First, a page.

Like her friend and colleague Lilian Westcott Hale, Gretchen Woodman Rogers studied at the School of the Museum of Fine Arts with Edmund Tarbell. Tarbell said that Rogers was “the best pupil I ever had … a genius.” She became an accomplished figure painter, much admired during her own time but little known today. She apparently abandoned her career during the 1930s, unable to earn her living as an artist during the Depression and unwilling to paint only as an amateur.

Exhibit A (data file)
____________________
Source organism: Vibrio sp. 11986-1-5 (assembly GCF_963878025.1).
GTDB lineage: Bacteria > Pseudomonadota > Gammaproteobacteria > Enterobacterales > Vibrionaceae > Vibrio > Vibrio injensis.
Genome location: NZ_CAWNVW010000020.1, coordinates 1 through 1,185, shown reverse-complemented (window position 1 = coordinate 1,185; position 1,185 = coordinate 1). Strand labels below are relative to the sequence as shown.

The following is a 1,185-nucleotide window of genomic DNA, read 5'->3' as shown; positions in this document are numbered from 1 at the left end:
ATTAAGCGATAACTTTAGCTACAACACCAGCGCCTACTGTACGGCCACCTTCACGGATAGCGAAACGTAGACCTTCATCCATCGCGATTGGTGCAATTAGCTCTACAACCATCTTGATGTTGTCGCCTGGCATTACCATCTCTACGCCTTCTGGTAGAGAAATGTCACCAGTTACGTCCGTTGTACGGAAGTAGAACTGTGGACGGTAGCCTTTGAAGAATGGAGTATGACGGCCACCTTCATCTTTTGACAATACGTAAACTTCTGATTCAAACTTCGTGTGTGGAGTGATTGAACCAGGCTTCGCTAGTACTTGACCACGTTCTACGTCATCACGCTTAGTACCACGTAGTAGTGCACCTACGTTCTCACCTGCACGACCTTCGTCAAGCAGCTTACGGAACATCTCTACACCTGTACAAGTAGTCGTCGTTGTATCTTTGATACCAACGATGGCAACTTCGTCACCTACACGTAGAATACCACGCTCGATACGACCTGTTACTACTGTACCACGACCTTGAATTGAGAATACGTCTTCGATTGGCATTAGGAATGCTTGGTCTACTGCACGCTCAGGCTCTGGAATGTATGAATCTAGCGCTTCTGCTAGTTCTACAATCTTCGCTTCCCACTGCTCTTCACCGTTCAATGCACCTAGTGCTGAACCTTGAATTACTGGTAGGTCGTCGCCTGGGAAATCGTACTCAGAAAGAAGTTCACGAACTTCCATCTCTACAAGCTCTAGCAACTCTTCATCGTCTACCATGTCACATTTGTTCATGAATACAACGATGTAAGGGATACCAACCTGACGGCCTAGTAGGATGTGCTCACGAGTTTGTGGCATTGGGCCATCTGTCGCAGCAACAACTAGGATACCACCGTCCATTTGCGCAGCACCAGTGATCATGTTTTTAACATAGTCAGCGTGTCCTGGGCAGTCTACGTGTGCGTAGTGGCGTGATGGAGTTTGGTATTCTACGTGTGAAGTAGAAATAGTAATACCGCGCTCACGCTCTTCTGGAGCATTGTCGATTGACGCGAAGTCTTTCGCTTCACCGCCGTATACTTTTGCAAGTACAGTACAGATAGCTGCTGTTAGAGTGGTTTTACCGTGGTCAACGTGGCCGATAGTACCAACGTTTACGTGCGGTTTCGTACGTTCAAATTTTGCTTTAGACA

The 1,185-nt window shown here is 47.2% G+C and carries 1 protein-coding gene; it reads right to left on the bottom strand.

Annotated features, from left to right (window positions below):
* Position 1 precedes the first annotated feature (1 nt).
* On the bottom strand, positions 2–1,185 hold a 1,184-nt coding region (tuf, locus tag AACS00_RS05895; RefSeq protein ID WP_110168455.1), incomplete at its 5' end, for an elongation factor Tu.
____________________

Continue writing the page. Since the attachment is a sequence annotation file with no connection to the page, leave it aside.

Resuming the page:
Something of Rogers’s professional determination might be gleaned from Woman in a Fur Hat. While it was never exhibited as such, contemporary critics noted that this image was her own self-portrait. The figure’s steady, appraising gaze is typical of such works, which are most often made by looking into a mirror. But Rogers gives the viewer no hint that the woman she depicts is an artist, for she wears the elegant winter hat and fur wrap of a well-bred lady and there are no brushes or palette to be seen. Despite her apparent modesty, Rogers’s likeness is a tour-de-force of painting. She includes a variety of textures and materials—velvet, wool, fur, and flesh—each one rendered with absolute verisimilitude. Like many of her Boston School colleagues, Rogers respected the long history and tradition of painting. Her thoughtful, unpretentious woman, surrounded by a gentle, radiant light, is reminiscent of Johannes Vermeer’s Girl with a Pearl Earring (about 1665, Mauritshuis, The Hague, The Netherlands), one of the Dutch artist’s most mesmerizing pictures. By referring to this well-known painting in her image of a contemporary woman, Rogers links past and present, projecting an exquisite and timeless impression of strength and confidence.